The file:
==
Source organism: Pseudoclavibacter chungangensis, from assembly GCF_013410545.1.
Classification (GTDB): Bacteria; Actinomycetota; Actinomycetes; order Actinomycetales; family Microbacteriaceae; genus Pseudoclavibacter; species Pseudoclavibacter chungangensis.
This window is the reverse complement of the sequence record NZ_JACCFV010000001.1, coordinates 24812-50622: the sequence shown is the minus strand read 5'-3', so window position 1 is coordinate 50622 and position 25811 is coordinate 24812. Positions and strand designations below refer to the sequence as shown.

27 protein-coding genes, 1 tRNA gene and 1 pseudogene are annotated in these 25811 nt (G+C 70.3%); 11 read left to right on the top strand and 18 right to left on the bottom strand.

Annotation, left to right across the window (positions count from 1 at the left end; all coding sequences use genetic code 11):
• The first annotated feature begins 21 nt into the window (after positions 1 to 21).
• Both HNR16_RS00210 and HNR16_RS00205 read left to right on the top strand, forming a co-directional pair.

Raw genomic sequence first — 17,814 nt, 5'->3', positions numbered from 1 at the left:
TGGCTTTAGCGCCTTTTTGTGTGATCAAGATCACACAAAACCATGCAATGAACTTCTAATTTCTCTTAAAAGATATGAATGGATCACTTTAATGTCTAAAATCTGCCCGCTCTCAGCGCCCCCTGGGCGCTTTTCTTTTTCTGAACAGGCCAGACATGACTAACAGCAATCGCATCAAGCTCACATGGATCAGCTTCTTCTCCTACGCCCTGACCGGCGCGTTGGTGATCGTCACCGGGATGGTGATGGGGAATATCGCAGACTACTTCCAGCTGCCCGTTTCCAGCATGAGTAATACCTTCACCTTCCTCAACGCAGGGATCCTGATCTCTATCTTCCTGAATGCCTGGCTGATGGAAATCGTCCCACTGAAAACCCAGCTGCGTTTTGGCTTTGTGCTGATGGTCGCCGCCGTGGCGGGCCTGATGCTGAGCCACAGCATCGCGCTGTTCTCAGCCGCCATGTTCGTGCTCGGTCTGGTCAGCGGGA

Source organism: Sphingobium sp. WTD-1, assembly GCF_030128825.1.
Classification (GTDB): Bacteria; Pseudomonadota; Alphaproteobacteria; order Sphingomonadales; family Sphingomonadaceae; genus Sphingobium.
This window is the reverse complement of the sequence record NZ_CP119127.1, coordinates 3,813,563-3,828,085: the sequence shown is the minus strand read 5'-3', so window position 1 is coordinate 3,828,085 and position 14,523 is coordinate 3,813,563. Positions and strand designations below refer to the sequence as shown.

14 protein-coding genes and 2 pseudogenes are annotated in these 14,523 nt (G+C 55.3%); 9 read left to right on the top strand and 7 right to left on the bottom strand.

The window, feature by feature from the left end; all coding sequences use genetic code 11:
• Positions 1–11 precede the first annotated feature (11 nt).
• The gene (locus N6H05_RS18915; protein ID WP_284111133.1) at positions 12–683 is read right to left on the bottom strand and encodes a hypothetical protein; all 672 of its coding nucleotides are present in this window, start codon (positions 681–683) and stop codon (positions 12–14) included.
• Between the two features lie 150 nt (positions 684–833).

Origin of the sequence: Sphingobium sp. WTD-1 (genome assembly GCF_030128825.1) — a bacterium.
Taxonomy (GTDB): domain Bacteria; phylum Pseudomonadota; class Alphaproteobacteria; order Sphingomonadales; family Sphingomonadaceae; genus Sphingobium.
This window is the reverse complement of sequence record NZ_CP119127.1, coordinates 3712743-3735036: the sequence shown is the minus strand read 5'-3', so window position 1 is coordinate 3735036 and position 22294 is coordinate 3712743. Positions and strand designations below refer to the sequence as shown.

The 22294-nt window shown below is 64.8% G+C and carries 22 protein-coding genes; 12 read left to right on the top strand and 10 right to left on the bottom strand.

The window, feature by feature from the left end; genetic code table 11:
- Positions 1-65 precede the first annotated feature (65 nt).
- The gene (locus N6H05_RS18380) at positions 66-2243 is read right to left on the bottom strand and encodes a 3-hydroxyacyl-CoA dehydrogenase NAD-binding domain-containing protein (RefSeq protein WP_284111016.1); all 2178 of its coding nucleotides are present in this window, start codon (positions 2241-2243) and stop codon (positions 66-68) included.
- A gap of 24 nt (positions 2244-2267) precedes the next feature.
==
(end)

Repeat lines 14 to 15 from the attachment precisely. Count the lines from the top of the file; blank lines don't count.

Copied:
The window, feature by feature from the left end; all coding sequences use genetic code 11:
• Positions 1–11 precede the first annotated feature (11 nt).